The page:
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LAS VEGAS – The Winnipeg Jets weren’t in California any more.
The Jets cruised to a couple of victories against the lowly Los Angeles Kings and Anaheim Ducks earlier this week but were in a duel with a foe from a different stratosphere Thursday night.
While the playoff hopes of the So-Cal clubs fizzled out long ago, the Vegas Golden Knights are sizzling and resemble a legitimate Stanley Cup contender in every way.
The high-rollers from The Strip struck early and often in front of a wild T-Mobile Arena crowd, skating away with a 5-0 triumph over the Jets in a surprising Western Conference mismatch. It was the Golden Knights’ 10th win in their last 11 games.
Vegas, undeniably bigger, faster and stronger on this night, upped its record in the Pacific Divsion to 42-27-5, while Winnipeg dropped to 44-26-4 but still has a two-point edge in the Central Division on the second-place Nashville Predators with a game in hand. Nashville fell 2-1 to the Pittsburgh Penguins in a shootout Thursday.
William Karlsson fired his 21st and 22nd goals and Reilly Smith supplied his 16th and 17th as Vegas halted Winnipeg’s four-game winning streak on a night when Jets starter Laurent Brossoit let a couple of shots leak through. He was replaced by Connor Hellebuyck in the middle period with the hosts up 3-0.
Tomas Nosek’s short-handed tally signalled the end of Brossoit’s night.
Star goalie Marc-Andre Fleury is on the mend, so Malcolm Subban received the start for the Golden Knights and turned aside all 20 shots he faced to register the first-ever shutout of his NHL career.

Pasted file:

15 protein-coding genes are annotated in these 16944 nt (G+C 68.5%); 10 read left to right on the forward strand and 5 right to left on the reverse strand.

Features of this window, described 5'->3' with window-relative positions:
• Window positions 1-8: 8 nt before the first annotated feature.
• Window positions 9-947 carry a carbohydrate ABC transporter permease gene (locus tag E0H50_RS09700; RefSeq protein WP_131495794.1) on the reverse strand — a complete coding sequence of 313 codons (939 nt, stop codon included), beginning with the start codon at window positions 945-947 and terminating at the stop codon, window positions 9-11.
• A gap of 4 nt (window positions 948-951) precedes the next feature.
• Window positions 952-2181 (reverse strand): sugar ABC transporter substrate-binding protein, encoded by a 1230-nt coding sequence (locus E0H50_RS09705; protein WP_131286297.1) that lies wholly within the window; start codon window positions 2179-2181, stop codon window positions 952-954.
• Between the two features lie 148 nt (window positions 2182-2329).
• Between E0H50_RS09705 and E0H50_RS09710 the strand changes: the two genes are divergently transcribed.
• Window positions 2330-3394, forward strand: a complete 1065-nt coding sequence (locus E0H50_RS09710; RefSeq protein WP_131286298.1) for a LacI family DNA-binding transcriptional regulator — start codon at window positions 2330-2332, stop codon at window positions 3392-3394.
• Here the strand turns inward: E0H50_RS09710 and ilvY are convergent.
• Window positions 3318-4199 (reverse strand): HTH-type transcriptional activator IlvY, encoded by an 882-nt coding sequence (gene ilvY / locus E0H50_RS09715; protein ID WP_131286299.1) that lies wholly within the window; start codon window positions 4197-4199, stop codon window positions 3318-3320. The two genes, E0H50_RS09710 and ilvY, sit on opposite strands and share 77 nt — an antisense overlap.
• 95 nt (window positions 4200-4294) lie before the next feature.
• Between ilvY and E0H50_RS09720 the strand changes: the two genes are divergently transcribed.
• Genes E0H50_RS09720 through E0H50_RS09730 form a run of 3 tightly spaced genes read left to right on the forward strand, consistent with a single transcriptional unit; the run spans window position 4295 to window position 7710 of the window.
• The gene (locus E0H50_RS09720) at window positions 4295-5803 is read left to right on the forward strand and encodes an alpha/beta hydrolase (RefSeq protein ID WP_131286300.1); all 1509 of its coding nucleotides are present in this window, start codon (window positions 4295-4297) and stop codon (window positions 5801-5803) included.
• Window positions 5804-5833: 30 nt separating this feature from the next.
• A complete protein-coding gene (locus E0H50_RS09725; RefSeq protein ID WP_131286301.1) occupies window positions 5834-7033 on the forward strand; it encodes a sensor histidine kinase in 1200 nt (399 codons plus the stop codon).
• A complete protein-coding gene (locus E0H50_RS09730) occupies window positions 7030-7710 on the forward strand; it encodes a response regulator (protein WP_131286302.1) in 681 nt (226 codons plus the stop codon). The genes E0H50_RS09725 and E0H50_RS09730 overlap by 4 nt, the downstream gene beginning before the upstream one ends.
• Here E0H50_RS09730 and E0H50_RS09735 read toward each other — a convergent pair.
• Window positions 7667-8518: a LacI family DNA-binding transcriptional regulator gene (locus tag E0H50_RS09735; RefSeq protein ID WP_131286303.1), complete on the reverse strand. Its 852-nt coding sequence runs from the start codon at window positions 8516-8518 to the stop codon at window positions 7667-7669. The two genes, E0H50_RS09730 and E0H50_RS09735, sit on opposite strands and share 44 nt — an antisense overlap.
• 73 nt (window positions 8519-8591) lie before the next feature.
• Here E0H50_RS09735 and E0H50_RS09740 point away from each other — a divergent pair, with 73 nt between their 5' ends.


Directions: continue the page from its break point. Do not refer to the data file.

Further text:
No disrespect to the young netminder but Winnipeg didn’t exactly make him work for it. Just 24 hours after blanking the Ducks, the Jets struggled mightily through 40 minutes, and had nothing left in the tank for any kind of late push from which to draw some positive vibes.
The Golden Knights, powered by as formidable a forward group as any in the NHL, were tenacious on the forecheck and heavy on the body. They knocked down pucks with regularity, making it difficult for the Jets to break out. The visitors barely had room to move in the neutral zone, and when they finally had possession deep in enemy territory they were kept to the perimeter by a smart Vegas squad.
The anthems – including a boisterous ‘True North’ bark from fans from the Great White North – were barely over when Blake Wheeler and newest Knight, Mark Stone, dropped the mitts. The Jets captain scored a takedown over the Winnipeg product at the 29-second mark – a microscopic victory in the scheme of things.
Less than a minute after the flying fists, the hosts drew first blood where it really mattered – on the scoreboard. Karlsson, well behind last year’s pace when he fired 43 goals, scored on an absolute gift from Brossoit. Karlsson wheeled from the corner and released a shot from a bad angle that bounced in off Brossoit’s pad at 1:24.
All the good defensive deeds the Jets performed during their first two stops of the southern swing were nowhere to be found. They under duress all night long and served up some ugly giveaways.
Yes, you Joe Morrow, Andrew Copp and Tyler Myers.
Morrow, playing just his second game after missing 14 with an injury, fumbled the puck at the faceoff dot and ex-Jet Paul Stastny quickly set up Smith for a 2-0 lead before the midway mark of the opening period.
In the second, Stastny sent Nosek scampering away on a semi-breakway with Vegas a man short. Nosek’s shot from the top of the circle squeezed through Brossoit at the six-minute mark. Hellebuyck fared no better in relief as Reilly and Karlsson each ripped their second goals of the game to build a five-goal cushion.
Winnipeg had allowed only six goals in his four previous outings.
The Jets return to Winnipeg for their last four home games of the regular season. They host the Predators on Saturday at 6 p.m. at Bell MTS Place.
Assistant sports editor
Jason Bell wanted to be a lawyer when he was a kid. The movie The Paper Chase got him hooked on the idea of law school and, possibly, falling in love with someone exactly like Lindsay Wagner (before she went all bionic).